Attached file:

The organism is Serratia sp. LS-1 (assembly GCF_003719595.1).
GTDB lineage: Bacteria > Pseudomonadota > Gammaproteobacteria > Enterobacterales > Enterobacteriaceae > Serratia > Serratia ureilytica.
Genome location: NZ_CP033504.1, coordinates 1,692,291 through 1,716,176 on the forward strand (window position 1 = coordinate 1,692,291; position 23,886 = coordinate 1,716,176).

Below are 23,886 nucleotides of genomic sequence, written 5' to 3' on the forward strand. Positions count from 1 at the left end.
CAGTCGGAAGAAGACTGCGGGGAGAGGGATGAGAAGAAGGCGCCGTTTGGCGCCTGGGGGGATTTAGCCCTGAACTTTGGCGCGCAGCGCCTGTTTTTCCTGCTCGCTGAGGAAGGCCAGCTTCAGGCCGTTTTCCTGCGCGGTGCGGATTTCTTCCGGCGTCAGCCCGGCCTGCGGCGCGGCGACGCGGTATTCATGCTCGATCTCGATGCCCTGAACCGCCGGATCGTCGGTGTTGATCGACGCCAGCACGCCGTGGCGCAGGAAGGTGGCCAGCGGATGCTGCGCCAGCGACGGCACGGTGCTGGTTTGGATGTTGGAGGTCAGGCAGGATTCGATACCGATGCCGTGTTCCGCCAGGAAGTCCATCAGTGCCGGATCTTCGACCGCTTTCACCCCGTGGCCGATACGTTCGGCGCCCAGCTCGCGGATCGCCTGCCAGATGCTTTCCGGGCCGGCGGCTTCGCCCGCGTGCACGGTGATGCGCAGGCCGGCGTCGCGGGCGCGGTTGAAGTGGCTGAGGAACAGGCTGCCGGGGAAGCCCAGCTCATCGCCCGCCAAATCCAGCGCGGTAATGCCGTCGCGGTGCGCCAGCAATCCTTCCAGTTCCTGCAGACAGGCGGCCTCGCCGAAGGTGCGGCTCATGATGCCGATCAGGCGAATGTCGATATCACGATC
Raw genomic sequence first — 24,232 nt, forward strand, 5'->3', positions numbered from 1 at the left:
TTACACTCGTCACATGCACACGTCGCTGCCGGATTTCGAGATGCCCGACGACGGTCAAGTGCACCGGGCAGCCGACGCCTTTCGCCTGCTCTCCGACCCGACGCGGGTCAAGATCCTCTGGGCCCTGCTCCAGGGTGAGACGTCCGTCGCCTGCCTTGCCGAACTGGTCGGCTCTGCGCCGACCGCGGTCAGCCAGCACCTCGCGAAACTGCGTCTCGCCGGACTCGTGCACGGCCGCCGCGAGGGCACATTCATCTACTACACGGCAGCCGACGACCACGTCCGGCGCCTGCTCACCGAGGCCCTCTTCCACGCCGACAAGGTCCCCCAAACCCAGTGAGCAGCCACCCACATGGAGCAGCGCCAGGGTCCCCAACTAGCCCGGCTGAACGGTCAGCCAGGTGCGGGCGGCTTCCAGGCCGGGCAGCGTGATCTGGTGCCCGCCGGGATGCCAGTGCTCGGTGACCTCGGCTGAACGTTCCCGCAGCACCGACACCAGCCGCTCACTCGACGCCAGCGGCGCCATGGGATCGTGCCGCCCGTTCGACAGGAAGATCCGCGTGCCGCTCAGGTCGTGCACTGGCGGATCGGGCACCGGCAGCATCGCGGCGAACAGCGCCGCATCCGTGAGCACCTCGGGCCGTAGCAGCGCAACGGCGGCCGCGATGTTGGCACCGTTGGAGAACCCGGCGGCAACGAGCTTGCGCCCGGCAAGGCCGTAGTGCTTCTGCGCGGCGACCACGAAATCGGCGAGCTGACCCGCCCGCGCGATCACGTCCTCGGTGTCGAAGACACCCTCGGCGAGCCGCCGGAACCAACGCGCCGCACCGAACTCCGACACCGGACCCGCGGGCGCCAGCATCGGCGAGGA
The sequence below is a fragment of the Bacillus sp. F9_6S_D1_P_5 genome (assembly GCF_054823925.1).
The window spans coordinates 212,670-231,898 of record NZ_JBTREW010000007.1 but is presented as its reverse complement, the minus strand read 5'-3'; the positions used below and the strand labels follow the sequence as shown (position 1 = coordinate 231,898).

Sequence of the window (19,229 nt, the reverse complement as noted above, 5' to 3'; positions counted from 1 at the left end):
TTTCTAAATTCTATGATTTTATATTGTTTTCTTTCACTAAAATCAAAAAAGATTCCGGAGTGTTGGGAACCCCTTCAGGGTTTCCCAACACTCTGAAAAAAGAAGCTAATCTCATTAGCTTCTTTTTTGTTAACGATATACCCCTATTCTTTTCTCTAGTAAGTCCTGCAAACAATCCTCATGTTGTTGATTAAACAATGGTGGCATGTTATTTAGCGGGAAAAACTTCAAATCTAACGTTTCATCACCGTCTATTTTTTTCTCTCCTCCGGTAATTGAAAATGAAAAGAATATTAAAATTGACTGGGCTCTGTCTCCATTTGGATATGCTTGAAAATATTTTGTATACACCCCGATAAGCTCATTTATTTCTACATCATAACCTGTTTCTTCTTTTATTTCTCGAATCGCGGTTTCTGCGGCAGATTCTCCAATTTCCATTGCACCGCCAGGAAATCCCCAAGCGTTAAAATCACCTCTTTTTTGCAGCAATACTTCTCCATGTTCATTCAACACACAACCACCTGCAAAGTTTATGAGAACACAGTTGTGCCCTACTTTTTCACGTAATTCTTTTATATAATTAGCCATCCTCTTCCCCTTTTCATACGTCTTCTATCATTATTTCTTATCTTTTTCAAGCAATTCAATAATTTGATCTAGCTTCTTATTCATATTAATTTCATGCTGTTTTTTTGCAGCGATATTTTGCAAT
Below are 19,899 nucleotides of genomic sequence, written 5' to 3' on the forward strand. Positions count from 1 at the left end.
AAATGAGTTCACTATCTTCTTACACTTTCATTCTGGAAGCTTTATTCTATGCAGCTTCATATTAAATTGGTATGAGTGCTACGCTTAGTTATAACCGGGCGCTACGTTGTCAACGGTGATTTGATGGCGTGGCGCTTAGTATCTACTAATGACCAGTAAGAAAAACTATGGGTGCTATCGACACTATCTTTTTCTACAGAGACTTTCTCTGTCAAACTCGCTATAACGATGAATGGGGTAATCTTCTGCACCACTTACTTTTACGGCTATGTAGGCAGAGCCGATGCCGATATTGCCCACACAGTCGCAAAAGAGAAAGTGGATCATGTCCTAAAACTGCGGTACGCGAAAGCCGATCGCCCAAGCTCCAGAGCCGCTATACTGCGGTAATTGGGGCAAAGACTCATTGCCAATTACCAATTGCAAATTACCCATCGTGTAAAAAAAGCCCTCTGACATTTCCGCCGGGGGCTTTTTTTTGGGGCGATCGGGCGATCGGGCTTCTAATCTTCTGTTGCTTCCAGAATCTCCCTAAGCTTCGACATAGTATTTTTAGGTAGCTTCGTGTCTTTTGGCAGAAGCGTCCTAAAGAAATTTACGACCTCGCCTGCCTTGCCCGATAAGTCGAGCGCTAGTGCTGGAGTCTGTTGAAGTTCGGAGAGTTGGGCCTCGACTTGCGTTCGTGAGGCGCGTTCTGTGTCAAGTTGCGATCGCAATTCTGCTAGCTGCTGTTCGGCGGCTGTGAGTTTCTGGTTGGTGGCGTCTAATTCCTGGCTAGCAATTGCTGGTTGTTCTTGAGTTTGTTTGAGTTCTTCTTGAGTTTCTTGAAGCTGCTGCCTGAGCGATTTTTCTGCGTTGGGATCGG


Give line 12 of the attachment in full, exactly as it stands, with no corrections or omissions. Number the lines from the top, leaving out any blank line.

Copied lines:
Below are 19,899 nucleotides of genomic sequence, written 5' to 3' on the forward strand. Positions count from 1 at the left end.